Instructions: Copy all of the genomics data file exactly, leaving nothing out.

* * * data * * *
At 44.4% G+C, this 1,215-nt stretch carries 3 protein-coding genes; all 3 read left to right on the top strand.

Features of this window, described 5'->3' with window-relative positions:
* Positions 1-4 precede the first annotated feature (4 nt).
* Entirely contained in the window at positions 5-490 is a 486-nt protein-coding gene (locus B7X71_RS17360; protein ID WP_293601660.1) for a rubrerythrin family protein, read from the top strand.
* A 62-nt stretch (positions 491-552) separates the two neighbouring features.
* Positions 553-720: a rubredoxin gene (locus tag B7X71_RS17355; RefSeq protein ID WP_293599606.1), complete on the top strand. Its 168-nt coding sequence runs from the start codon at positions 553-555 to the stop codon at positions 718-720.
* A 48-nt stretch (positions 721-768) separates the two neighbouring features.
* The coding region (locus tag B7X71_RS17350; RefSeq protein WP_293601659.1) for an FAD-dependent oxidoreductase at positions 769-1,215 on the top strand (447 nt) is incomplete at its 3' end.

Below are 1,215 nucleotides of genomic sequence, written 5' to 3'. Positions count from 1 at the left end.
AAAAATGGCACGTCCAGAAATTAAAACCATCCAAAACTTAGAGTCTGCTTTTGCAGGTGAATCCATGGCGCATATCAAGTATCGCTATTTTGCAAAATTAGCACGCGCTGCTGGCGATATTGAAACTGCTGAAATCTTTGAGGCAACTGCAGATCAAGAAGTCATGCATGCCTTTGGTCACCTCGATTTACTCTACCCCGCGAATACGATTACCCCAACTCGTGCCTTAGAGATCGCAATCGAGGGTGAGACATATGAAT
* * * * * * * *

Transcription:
At 44.4% G+C, this 1,215-nt stretch carries 3 protein-coding genes; all 3 read left to right on the top strand.

Features of this window, described 5'->3' with window-relative positions:
* Positions 1-4 precede the first annotated feature (4 nt).
* Entirely contained in the window at positions 5-490 is a 486-nt protein-coding gene (locus B7X71_RS17360; protein ID WP_293601660.1) for a rubrerythrin family protein, read from the top strand.
* A 62-nt stretch (positions 491-552) separates the two neighbouring features.
* Positions 553-720: a rubredoxin gene (locus tag B7X71_RS17355; RefSeq protein ID WP_293599606.1), complete on the top strand. Its 168-nt coding sequence runs from the start codon at positions 553-555 to the stop codon at positions 718-720.
* A 48-nt stretch (positions 721-768) separates the two neighbouring features.
* The coding region (locus tag B7X71_RS17350; RefSeq protein WP_293601659.1) for an FAD-dependent oxidoreductase at positions 769-1,215 on the top strand (447 nt) is incomplete at its 3' end.

Below are 1,215 nucleotides of genomic sequence, written 5' to 3'. Positions count from 1 at the left end.
AAAAATGGCACGTCCAGAAATTAAAACCATCCAAAACTTAGAGTCTGCTTTTGCAGGTGAATCCATGGCGCATATCAAGTATCGCTATTTTGCAAAATTAGCACGCGCTGCTGGCGATATTGAAACTGCTGAAATCTTTGAGGCAACTGCAGATCAAGAAGTCATGCATGCCTTTGGTCACCTCGATTTACTCTACCCCGCGAATACGATTACCCCAACTCGTGCCTTAGAGATCGCAATCGAGGGTGAGACATATGAAT